Pismo Oceano Vegetable Exchange: Bringing Classic Asian Vegetables to the Modern American Table

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The Pismo Oceano Vegetable Exchange (POVE) grows, packs and ships the freshest vegetables harvested from 2,000 acres of California’s central coast. The five main growers operate fields from Moro Bay to Rio Arroyo Grande, producing tender vegetables for traditional markets and Asian specialty markets alike. POVE originated as a grower-owned cooperative in 1928, growing out of a Pismo Beach-area pea growers association and representing primarily growers of Japanese descent. Over time the number of growers and variety of crops flourished, despite a number of unforeseen challenges. Dan Sutton, general manager at POVE and an 11-year employee of the company, explains that POVE has survived much more than just dips in commodity prices:

“We are a very historically charged company and we got our start just before the market collapsed in 1929. Fast forward a few years later and our growers were all sent to internment camps, so there is a strong will and determination amongst our members to weather all challenges, especially the economic climate of today.”

Despite historical challenges, the co-op is still going strong over 80 years later, representing families who own and operate all of their own land. Currently on its fourth generation of growers, POVE remains one of the only year-round suppliers of Asian vegetables left on the market.

“We like to hang our hat on that accomplishment, because there are not very many other suppliers in the industry who can produce these vegetables all year and we keep our clients happy because of it,” explains Sutton. POVE currently offers two kinds of bok choy, Napa (Chinese) cabbage, green and red cabbage, eight varieties of lettuce (leaf and head), spinach, leaks, broccoli, green bell peppers, squash, celery, snow and snap peas, along with kale and some garden herbs, shipping from Oceano with the majority of production taking place between May and December.

Going After New and Ancient Tastes

POVE not only sets itself apart from the competition by growing items not often available from other suppliers, but the co-op also stays ahead of the game due to its structure. Every company has challenges and must find ways to respond swiftly in order to stay in business. Sutton works with the Board of Directors, each representing the interests of his or her own farm, to bring together a variety of perspectives and opinions to determine the course of the co-op.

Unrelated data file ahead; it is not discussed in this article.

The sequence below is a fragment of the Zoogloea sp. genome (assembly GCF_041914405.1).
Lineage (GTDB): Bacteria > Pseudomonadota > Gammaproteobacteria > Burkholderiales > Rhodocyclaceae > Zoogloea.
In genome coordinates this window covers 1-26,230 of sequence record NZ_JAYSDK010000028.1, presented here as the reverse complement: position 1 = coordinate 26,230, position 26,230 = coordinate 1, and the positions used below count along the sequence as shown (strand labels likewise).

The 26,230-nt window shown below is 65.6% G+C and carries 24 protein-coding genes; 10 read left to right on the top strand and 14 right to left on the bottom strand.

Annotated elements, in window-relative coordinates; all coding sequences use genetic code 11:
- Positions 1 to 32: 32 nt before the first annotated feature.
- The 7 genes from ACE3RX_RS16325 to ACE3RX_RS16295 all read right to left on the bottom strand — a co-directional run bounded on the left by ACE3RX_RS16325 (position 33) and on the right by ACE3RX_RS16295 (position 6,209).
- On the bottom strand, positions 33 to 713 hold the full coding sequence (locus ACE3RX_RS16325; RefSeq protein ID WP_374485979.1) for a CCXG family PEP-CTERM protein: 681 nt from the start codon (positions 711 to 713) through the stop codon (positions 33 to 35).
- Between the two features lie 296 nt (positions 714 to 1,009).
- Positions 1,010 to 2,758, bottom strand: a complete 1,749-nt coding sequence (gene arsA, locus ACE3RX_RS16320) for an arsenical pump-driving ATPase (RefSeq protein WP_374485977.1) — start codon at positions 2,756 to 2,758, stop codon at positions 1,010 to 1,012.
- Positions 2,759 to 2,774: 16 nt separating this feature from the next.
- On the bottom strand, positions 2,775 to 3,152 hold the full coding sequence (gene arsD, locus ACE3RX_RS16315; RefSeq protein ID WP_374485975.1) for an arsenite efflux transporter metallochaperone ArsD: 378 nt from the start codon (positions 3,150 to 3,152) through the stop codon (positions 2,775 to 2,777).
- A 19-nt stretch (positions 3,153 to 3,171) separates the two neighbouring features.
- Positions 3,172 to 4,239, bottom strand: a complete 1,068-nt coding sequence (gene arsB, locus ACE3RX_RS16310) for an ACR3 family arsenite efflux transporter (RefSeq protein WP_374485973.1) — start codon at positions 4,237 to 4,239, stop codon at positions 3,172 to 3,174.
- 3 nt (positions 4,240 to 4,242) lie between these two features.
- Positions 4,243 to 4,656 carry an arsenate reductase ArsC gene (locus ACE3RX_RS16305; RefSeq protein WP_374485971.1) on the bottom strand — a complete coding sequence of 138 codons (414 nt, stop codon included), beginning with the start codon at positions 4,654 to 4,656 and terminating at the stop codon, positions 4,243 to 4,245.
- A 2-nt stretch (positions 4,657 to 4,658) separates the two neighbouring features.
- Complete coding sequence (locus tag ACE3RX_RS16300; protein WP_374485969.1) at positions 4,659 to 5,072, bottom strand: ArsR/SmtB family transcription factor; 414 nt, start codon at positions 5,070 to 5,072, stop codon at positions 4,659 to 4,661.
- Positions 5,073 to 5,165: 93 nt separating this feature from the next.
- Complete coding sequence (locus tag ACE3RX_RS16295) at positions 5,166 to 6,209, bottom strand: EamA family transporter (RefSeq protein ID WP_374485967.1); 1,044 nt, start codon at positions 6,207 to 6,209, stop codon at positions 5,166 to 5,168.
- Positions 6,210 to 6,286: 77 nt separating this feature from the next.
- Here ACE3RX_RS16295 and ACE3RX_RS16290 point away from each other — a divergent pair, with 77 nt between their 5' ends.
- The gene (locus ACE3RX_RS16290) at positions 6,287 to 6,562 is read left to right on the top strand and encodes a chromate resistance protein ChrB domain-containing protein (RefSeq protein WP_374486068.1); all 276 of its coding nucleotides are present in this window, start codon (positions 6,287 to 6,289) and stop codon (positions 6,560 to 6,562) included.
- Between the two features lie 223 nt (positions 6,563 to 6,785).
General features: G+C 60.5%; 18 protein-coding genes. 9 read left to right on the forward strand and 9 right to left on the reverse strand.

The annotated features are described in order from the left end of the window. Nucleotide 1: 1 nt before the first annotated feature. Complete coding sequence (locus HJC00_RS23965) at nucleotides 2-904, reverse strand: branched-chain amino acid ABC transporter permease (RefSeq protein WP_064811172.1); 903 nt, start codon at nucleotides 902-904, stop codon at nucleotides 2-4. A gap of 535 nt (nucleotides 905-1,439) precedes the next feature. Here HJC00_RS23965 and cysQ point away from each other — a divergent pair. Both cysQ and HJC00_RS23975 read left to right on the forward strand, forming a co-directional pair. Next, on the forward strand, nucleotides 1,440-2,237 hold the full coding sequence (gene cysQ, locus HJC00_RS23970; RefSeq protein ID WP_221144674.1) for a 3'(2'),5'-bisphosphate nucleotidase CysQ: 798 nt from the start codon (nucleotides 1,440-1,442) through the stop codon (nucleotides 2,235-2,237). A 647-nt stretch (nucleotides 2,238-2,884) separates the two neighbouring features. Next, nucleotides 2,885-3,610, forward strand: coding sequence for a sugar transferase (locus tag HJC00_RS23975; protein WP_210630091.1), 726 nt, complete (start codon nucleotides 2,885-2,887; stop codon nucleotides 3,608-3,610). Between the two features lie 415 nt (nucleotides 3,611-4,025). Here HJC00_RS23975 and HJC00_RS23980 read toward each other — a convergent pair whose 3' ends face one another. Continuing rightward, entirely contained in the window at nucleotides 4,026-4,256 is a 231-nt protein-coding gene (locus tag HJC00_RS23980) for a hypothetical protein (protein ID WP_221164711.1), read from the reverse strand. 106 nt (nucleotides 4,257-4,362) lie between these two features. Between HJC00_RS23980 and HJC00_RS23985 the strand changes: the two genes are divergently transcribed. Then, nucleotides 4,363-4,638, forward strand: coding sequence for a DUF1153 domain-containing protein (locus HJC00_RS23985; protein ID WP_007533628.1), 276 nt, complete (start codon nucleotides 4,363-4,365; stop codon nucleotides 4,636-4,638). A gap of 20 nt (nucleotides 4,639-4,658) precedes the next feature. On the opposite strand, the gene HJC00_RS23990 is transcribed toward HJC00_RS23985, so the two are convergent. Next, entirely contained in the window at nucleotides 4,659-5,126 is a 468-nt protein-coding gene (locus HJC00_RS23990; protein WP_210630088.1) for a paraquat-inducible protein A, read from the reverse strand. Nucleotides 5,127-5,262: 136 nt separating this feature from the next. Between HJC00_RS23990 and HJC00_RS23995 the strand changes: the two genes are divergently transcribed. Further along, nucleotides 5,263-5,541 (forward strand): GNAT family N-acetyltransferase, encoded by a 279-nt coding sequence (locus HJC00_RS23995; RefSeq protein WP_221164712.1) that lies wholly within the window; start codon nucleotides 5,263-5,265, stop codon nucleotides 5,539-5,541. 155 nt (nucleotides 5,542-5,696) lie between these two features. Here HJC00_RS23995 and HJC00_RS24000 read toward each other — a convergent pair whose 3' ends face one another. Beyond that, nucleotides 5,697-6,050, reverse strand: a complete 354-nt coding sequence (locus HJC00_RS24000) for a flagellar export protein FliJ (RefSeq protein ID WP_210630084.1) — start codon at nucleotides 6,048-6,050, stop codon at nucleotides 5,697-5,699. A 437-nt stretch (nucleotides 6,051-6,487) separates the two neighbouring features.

“Every decision we make has been analyzed from every angle, so by the time we move forward with a decision we rest assured that the growers as a whole will benefit from that decision,” explains Sutton. “It’s why we have stuck with the co-op dynamic for so many years.”

POVE made one of its biggest decisions in 2010 and completely revamped its cold storage facility, which includes hydrovaccuum tubes, icing machines, off-ground packing machines and more to reduce the aging process of vegetables. Additionally, POVE partners with Primus Labs, a third-party auditor, to assure the facility meets all Good Agricultural Practices. These decisions were made in order to keep up with client demand, increasingly strict food safety regulations and customer quality standards.

“We invested a lot of money in the infrastructure we needed to deliver a better product on arrival and it had the added bonus of making us more energy efficient,” explains Sutton. The new facility renovations have had a positive effect on sales, as well as on the satisfaction level of the customers and board members.

Keeping a Lid on Input Costs

POVE is a highly vertically integrated company and maintains a much smaller supply chain than some of its competition. In order to stay in the black, the co-op works with in-house sales and marketing staff to seek new markets for its staple items, like Shanghai bok choy and Napa cabbage, as well as to identify niche produce with a lot of potential. Sutton asserts that the co-op’s primary concern has always been to find a balance between producing superior product and keeping costs down. He explains:

“We have a solid customer base at this point, but it is important for us to stay on top of the markets and look for new ways to market our products, but our reality is tied to our input costs. If fuel and labor costs go up by five cents that gets multiplied across our production, and it has a significant impact on our bottom line.”

POVE does not maintain its own transportation division, and as a critical part of a grower-packer’s production the co-op relies upon some of its customers to include the costs of transportation in the sale price, offsetting profit margins, but maintaining quality and customer loyalty along the way.

Taking further steps to increase profitability, POVE continues to concentrate on keeping up with technological advances in the industry in order to elevate food safety standards and fill orders more efficiently. “It wasn’t all that long ago that we were doing everything on paper,” reminisces Sutton. “Now we use iPads to access the data we spent years compiling and it’s fully integrated in our daily operations at this point, so we can share information in real time with customers and the co-op members.”

Increased access to information in real time is only a small part of the company’s investment in its future. As the economy improves, Sutton hopes that the recovery will eventually spill over into the commodity market, which combined with POVE’s commitment to hard work will lead to many more decades of proud tradition. As a successful agriculture cooperative with three-quarters of a century to build upon, the Pismo Oceano Vegetable Exchange is sure to gain steam in the next few years, identifying underserved niches and continuing to support long-term customers.